The US saw a significant increase in hate crimes against Asians and Pacific Islanders ever since the COVID-19 virus began. Much of the hate has turned violent, with more than 2,100 incidents reported in America between March and June of 2020 alone (with hundreds still happening every day). As of March 17, 2021, it has now reached about 3,700 reported incidents, and the crimes and abuse have also grown more and more violent. The reported cases included violent acts, such as slashings, beatings, shootings, and verbal abuse.
While all were equally terrifying, the most recent incident spurred on another strong demand for justice. Yesterday, on Tuesday, March 16, 8 people (6 of who were Asian women) were reportedly shot and killed at three different massage parlors near Atlanta, Georgia. The incident saw a surge of supporters further pushing the movement and spreading hashtags, such as #StopAsianHate, #AsiansAreHuman, #RacismIsNotComedy, #StopAAPIHate, and more. Among those included many Asian celebrities, ranging from comedians, actors, artists, and more.
One of the celebrities happened to be the music company, 88rising. 88rising is an American mass media company that primarily helps Asian-Americans and Asians promote in the United States. Artists who have worked with the label include Joji, Rich Brian, GOT7‘s Jackson Wang, Chungha, Kris Wu, and more.
In support of the movement against Asian hate, 88rising posted a yellow square and a message of support on their company’s Instagram.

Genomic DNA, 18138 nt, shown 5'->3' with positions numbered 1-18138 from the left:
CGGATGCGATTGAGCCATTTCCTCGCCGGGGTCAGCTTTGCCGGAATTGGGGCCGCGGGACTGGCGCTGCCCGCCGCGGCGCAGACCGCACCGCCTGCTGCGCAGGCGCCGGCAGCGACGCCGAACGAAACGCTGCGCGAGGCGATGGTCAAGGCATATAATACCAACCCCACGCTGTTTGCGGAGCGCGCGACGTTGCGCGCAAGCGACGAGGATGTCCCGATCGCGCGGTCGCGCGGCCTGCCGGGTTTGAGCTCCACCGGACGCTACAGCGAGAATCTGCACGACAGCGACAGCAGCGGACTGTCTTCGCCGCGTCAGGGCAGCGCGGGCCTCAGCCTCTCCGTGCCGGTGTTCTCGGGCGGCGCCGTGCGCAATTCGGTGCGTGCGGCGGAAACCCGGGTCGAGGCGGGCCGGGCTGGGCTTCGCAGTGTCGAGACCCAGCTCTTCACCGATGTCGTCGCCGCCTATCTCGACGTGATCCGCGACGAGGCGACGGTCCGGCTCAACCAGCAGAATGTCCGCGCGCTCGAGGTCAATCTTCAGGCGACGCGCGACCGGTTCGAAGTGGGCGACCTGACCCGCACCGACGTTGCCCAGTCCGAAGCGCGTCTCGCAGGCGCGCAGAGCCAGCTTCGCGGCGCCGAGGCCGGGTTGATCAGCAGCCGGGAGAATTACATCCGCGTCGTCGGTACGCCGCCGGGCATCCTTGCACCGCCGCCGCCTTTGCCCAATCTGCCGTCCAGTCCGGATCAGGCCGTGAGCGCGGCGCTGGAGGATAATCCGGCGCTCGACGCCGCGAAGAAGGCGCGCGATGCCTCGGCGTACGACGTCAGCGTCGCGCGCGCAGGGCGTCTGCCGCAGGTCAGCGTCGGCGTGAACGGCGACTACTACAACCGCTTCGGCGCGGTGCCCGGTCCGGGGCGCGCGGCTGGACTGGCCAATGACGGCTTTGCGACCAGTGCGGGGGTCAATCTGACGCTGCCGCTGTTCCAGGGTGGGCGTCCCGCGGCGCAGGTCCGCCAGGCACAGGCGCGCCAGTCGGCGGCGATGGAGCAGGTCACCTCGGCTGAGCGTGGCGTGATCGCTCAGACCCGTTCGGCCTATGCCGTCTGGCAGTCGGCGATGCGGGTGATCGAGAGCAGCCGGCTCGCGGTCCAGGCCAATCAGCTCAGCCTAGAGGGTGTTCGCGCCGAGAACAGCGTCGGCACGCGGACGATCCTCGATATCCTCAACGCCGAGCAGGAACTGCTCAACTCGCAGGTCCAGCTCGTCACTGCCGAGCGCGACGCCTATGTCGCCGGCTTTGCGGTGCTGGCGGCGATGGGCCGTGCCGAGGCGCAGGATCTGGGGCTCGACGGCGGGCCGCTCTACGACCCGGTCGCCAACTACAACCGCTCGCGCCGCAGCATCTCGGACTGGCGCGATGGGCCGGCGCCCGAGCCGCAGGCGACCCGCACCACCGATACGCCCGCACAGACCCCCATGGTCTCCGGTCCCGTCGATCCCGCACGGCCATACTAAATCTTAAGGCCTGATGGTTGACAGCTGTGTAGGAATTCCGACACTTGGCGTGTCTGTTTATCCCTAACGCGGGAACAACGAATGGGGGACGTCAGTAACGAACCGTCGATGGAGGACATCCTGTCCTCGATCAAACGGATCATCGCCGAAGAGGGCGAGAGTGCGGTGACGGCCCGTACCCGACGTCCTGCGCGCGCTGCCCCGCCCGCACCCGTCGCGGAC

After the post was published, the phrases “Yellow” and “88rising” began briefly trending on Twitter for other reasons than what they likely suspected. Many netizens claimed that the company appeared to be attempting a similar social media movement to “#BlackOutTuesday”, which took place last year for the Black Lives Matter movement. A large number of social media accounts posted black squares with the hashtag to show solidarity against the racial injustices African-Americans have endured for centuries.
However, the movement of only posting a simple square had been controversial, with some deeming it as a “performative act.” African-Americans urged people to publish informative posts instead of a simple black square so that they could raise more informative awareness.
88rising’s yellow square appears to be receiving the same criticisms. Many criticized them for not using their platform to share information, as well as their choice of color. The color yellow in the context of Asians has long been insinuated as a racist term used to discriminate against and demean the culture. Their choice to use a yellow square for a pro-Asian movement was criticized as “inappropriate” and “backward.”
Fans are hoping that the trend stops early and people post helpful information instead of a “performative” yellow square.
To support the movement against Asian hate, you can: educate yourself about the situation and the history of Asian struggles, donate to recovery funds and other accredited charities, speak up and report incidents that you witness, and help amplify Asian voices for justice.